Farmworker claims ill-treatment

A farmworker from the Mariental area has accused her former employer of stealing her goats after firing her.

16 February 2017 | Labour

A woman who worked close to 30 years on a farm claims she was given 24-hours' notice by her employer to vacate the land after signing an eviction order that she did not understand.

Anna Brand (56) told Namibian Sun that she cannot read and write. When her boss, Danny Liebenberg, handed her the document to sign on 26 April 2016, she was unaware that it was an eviction order against her.

According to her, the police arrived at her home while she was at Liebenberg's house and started searching the place on suspicion that she had buried the carcass of a goat belonging to the farm owner.

According to Brand, she was employed by Liebenberg on the farm Harresville near Mariental many years ago. Brand said she was a trusted employee whose job was to clean the house.

When the police found nothing at her home, they left. Later that afternoon, Brand said her employer asked her to sign a document and instructed her that her brother-in-law was not allowed on the property.

The farmer allegedly accused Brand's brother-in-law of having a criminal record of stock theft.

After signing the document, she called her brother-in-law, Gert Kheibeb, to read the document to her.

“Danny Liebenberg dismissed me without explaining what I did. He told me to sign a document under false pretences,” she charged.

“He paid me N$5 323.60 for the 30 years I had worked for them. During that time, I had accumulated 30 goats. When I travelled to the farm to pick up my livestock with a vehicle that I hired using the payout he gave me, he said he did not have time to put together all my goats and could only give me 16.

“I refused the 16 goats and told him I had already paid for transport to collect all my livestock. I refused to take them and told him that he was treating me unfairly.”

She said she went to the labour office in Mariental to report the matter but she has not received any help. “They gave me no feedback and sent me from one office to another. With help from Kheibeb, we found Jonathan Owoseb, a labour consultant, who then called the farmer to explain the labour laws,” said Brand.

Owoseb said he advised Liebenberg to return the livestock because what he had done was against the law.

According to Owoseb Liebenberg refused, saying his lawyer had advised him not to give back the animals.

“He further told me that Brand should return the payout as he was not supposed to give it to her and only then would she receive her livestock,” Owoseb said.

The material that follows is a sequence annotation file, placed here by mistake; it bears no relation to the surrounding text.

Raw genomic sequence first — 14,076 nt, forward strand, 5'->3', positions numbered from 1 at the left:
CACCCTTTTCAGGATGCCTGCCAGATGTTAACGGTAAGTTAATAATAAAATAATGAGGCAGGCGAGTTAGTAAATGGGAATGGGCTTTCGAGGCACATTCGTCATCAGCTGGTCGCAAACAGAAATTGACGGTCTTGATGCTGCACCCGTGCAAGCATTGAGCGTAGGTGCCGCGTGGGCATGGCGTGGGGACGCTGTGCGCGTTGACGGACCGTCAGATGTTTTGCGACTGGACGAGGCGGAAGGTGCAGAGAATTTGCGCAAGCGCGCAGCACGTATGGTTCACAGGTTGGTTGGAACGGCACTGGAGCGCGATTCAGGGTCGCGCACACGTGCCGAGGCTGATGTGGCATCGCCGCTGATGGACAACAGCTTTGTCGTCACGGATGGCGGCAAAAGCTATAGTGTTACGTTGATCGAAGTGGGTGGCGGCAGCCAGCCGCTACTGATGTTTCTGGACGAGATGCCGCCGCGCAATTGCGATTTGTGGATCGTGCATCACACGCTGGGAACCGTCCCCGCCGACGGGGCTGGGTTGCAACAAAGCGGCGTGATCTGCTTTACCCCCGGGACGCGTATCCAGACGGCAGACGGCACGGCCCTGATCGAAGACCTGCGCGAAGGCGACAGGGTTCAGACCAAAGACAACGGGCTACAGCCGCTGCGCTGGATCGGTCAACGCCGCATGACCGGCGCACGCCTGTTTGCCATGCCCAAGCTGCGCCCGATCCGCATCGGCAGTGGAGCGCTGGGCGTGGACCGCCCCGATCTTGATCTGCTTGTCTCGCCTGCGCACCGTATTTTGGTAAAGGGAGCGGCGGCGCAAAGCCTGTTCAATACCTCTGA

Approached for comment, Liebenberg told Namibian Sun that Brand resigned of her own free will.

“If you resign, you are not supposed to receive any severance pay. I paid her, but my lawyer advised me that she should return the money, so did the police. She must just return my money because I'm not at fault, only then will I hand over the livestock to her,” Liebenberg insisted.

Brand said she did not have money to give to Liebenberg.

She has sought the assistance of Chief Petrus Kooper of the Kai-

//Khaun Traditional Authority. Kooper said he wanted Brand to get help as soon as possible.

“We want the labour office in Mariental to do their job, fairly and with honesty. This case has been dragging on for too long. Liebenberg should return what rightfully belongs to Brand. You cannot treat someone who has worked for you for many years like trash. It is wrong,” Kooper said.

Kheibeb claimed that farmworkers had been suffering at the hands of their employers for years. He said employers took advantage of illiterate workers and made them sign documents they did not understand, robbing them of their hard-earned income.

“Liebenberg has been robbing Brand for years. Sometimes he would not pay her in full. He would fetch her when it pleased him and this is when she was supposed to be on leave. But because she had no choice she worked for him. Now he is again trying to crook her by taking her livestock,” he alleged.

A legal aid representative in Windhoek, Alovu Ndamonao, advised Brand to open a case of theft with the police and to approach a lawyer for assistance.

Hardap's acting police commander, Joseph Gaeseb, confirmed that Brand had opened a case of theft at Kalkrand last year.

“The case was investigated and the file was sent to the control prosecutor's office in Mariental.

“We have not received the file back and only when we do will we know what to do further,” he said.

LIMBA MUPETAMI

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